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Leverett Beman Historic District
Cross and Vine Streets, Middletown, CT 06457
The 5-acre triangle of land at Cross and Vine Streets was laid out by Leverett C. Beman (1810-1883) in 1847. The neighborhood is the first known residential subdivision in the state to have been laid out by a free black man for black homeowners. There are 16 historic homes in this district today, with more than half constructed between 1840 and 1890. The remaining homes were built between 1940 and 1959. The growing neighborhood was home to several remarkable African Americans. Resident Isaac Truitt had been enslave in Delaware before he moved to the community. He and several other residents were veterans who fought with the 29th Regiment in the Civil War. The Beman family was involved in the anti-slavery movement. Leverett’s father, Jehiel, was the first pastor of the Cross Street A.M.E. Zion Church which was originally located in the neighborhood and it was under his direction that it became known as the Freedom Church. His wife, Clarissa Beman founded the Middletown Colored Female Anti-Slavery Society in 1834. Leverett’s brother, Amos Beman, was the pastor of the Temple Street Congregational Church in New Haven and often represented Connecticut at national anti-slavery conventions.
A shoemaker by trade, Leverett Beman had a shop on Williams Street in Middletown. He married Clarissa, his first wife, in 1833. In 1943 he moved his family into a house at the corner of Cross and Vine Streets which he had purchased from George Jeffreys. Shortly after the move, Leverett began making plans to develop the area. In 1847 he commissioned a survey of the area and the surveyor’s map of the subdivision was filed with the Middletown Town Clerk. Now located on the western edge of the Wesleyan University campus, the Leverett Beman neighborhood once marked the boundary between the City of Middletown and its hinterland. The triangle is bordered on the east by Vine Street (formerly Park Street), on the west by Knowles Avenue (formerly Vine or Swamp Street) and on the south by Cross Street.
Eleven small house lots, each averaging less than one-tenth acre, were laid out and received a letter designation (A through K). There were buildings on several lots that were owned by trustees of the A.M.E. Zion Church, indicating that Beman’s project had their support. Lot K included Beman’s house, which he purchased from George Jeffreys, and lot E, was the former home of Asa Jeffreys, who left the state in 1837. Ebenezer De Forest owned Lot B, where his house was under construction. This triangle of land was once part of Samuel Savages’ farm, which was sold to Asa Jeffreys with a mortgage in 1832. Through much of the nineteenth century deeds continued to refer to the area as “at or near Dead Swamp,” which may account for Savages’s willingness to sell to an African American. Clearly not a useful part of the Savage farm, it also was not the most desirable area for a housing development. In fact, seasonal flooding of the brook that ran through the neighborhood to the swamp was a problem for most of its history.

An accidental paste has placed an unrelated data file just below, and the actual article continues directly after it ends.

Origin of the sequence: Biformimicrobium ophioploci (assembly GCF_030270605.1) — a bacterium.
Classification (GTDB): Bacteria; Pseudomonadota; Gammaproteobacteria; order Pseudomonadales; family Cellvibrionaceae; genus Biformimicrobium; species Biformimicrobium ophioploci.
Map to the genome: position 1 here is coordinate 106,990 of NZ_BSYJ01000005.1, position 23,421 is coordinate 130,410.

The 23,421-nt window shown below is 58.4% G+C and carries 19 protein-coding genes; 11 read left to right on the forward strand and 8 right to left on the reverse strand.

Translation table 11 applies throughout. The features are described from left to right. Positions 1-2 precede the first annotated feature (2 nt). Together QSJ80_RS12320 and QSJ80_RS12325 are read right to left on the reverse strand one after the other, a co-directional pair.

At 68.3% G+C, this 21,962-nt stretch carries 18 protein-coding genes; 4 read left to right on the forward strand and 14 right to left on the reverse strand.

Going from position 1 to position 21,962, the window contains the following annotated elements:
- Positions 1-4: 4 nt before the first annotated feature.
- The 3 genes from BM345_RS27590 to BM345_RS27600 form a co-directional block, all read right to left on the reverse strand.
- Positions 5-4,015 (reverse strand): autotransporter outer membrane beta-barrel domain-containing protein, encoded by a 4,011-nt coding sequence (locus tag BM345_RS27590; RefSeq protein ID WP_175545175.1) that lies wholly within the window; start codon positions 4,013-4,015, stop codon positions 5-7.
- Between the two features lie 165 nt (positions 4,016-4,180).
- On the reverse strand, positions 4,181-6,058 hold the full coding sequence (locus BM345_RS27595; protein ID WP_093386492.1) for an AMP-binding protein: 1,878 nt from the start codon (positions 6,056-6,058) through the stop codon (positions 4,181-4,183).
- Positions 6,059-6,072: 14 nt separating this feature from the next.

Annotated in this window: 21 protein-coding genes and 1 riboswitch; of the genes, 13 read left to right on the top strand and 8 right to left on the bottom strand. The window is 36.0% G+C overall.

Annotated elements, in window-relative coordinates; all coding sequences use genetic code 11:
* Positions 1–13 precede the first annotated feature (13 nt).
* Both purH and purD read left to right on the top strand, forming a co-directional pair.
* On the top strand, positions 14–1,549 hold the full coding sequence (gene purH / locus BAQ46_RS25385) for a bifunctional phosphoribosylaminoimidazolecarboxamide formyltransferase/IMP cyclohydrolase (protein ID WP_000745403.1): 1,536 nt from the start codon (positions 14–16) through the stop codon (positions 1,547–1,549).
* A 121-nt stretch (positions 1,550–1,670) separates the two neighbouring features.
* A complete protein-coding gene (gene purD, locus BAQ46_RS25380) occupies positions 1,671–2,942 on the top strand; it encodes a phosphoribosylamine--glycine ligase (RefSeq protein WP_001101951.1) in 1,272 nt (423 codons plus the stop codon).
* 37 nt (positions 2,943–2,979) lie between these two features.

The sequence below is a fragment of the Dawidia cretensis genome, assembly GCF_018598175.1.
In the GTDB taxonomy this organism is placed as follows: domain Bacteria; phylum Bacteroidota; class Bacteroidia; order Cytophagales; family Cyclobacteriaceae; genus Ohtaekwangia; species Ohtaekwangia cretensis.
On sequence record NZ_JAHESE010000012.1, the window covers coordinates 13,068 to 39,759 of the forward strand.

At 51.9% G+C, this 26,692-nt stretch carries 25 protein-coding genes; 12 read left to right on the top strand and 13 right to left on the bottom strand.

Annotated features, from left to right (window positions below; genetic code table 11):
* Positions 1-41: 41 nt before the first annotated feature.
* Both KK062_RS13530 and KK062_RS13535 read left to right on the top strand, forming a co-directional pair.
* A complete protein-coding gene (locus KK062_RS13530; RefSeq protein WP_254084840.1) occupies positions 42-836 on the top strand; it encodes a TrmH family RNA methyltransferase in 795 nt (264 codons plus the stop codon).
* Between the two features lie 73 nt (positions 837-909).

Beman’s neighborhood was organized and coalesced into a relatively stable community within 40 years. Residents worked for low wages, but paid off their mortgages, raised families and put down roots in the neighborhood. Sons and daughters intermarried and some stayed in the area. Everyone had boarders to make ends meet. Two-family households were common, even in smaller cottages, and some of them were enlarged with wings or ells to accommodate more people.
By 1875, outside investors began to purchase property in the neighborhood. As a result there were fewer owner-occupied houses and an increase in rental properties. Few African Americans moved into the neighborhood after 1900 and by the 1920’s the grand experiment in community has essentially ended. With a few notable exceptions, such as the third generation of the Dingle-Sparks family which lived at 170 Cross Street until 1930, or the Robinsons at 126 -128 Knowles Avenue, the Truitts and other early families had died out or moved away. Swedish-Americans took their place, followed by several from the Italian-American community. Few in Middletown today recall the time when this black community flourished and current neighborhood residents never knew it existed. The current neighborhood consists of houses built between 1840 and 1959, the former Cross Street AME Zion building and one commercial building. Over time several historic houses were demolished including the home of Leverett Beman. Today, most of the properties are owned by Wesleyan University.
Janice P. Cunningham and Elizabeth A. Warner, Experiment in Community (Hartford: Connecticut Historical Commission, 2002).